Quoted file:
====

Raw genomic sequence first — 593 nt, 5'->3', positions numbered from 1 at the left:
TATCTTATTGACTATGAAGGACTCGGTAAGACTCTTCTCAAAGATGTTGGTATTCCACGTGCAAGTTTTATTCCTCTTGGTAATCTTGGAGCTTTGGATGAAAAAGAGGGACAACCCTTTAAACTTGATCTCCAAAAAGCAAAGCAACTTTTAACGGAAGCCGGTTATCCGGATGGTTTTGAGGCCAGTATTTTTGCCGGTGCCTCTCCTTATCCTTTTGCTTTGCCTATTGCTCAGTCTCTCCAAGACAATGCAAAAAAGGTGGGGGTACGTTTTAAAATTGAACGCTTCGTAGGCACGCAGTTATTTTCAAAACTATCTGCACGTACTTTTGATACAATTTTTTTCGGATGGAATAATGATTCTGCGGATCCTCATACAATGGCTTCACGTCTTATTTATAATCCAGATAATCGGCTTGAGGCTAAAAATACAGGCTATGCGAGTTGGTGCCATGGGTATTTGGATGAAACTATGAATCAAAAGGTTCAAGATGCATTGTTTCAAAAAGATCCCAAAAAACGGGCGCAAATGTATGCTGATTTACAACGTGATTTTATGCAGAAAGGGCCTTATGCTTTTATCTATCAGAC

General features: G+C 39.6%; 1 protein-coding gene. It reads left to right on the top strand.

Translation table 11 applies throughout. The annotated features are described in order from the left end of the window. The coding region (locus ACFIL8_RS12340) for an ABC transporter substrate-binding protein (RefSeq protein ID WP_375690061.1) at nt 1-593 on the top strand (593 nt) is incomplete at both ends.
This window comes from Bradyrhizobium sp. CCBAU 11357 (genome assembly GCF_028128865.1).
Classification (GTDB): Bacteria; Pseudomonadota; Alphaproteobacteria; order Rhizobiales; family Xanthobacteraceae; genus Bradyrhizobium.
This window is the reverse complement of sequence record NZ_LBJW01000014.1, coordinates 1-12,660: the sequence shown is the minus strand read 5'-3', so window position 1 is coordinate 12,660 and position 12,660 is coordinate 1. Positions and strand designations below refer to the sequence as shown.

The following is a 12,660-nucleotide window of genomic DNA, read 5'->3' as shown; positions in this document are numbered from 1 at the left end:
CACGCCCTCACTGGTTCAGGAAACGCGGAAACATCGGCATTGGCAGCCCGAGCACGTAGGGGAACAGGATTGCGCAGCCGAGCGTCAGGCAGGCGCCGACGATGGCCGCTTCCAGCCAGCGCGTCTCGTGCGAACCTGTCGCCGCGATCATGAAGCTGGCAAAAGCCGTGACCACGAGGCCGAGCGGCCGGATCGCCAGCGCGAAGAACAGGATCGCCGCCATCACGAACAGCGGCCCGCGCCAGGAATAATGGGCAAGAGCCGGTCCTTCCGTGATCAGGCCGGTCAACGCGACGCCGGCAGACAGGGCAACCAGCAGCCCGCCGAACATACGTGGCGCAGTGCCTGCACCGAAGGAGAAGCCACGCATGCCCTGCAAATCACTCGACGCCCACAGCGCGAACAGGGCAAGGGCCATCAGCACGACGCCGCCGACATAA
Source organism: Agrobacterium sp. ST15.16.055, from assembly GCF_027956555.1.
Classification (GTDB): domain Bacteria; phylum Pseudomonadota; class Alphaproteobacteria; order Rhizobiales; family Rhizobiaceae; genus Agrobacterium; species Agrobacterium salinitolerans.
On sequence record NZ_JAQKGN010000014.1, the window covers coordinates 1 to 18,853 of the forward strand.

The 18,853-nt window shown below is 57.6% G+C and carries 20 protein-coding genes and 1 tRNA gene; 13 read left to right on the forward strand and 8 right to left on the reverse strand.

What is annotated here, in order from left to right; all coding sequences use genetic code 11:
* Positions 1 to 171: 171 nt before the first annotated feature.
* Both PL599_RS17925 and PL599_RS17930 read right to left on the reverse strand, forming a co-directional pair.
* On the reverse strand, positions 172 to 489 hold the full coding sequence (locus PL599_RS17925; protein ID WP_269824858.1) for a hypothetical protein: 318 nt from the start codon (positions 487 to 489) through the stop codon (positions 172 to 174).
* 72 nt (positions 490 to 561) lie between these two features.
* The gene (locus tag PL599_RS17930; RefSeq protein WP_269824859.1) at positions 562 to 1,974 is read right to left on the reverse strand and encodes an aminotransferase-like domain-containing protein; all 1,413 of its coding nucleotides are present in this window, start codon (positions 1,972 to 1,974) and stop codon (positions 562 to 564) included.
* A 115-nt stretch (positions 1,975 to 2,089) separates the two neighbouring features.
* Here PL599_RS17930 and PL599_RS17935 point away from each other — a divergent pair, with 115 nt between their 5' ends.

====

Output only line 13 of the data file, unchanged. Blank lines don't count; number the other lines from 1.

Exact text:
The 18,853-nt window shown below is 57.6% G+C and carries 20 protein-coding genes and 1 tRNA gene; 13 read left to right on the forward strand and 8 right to left on the reverse strand.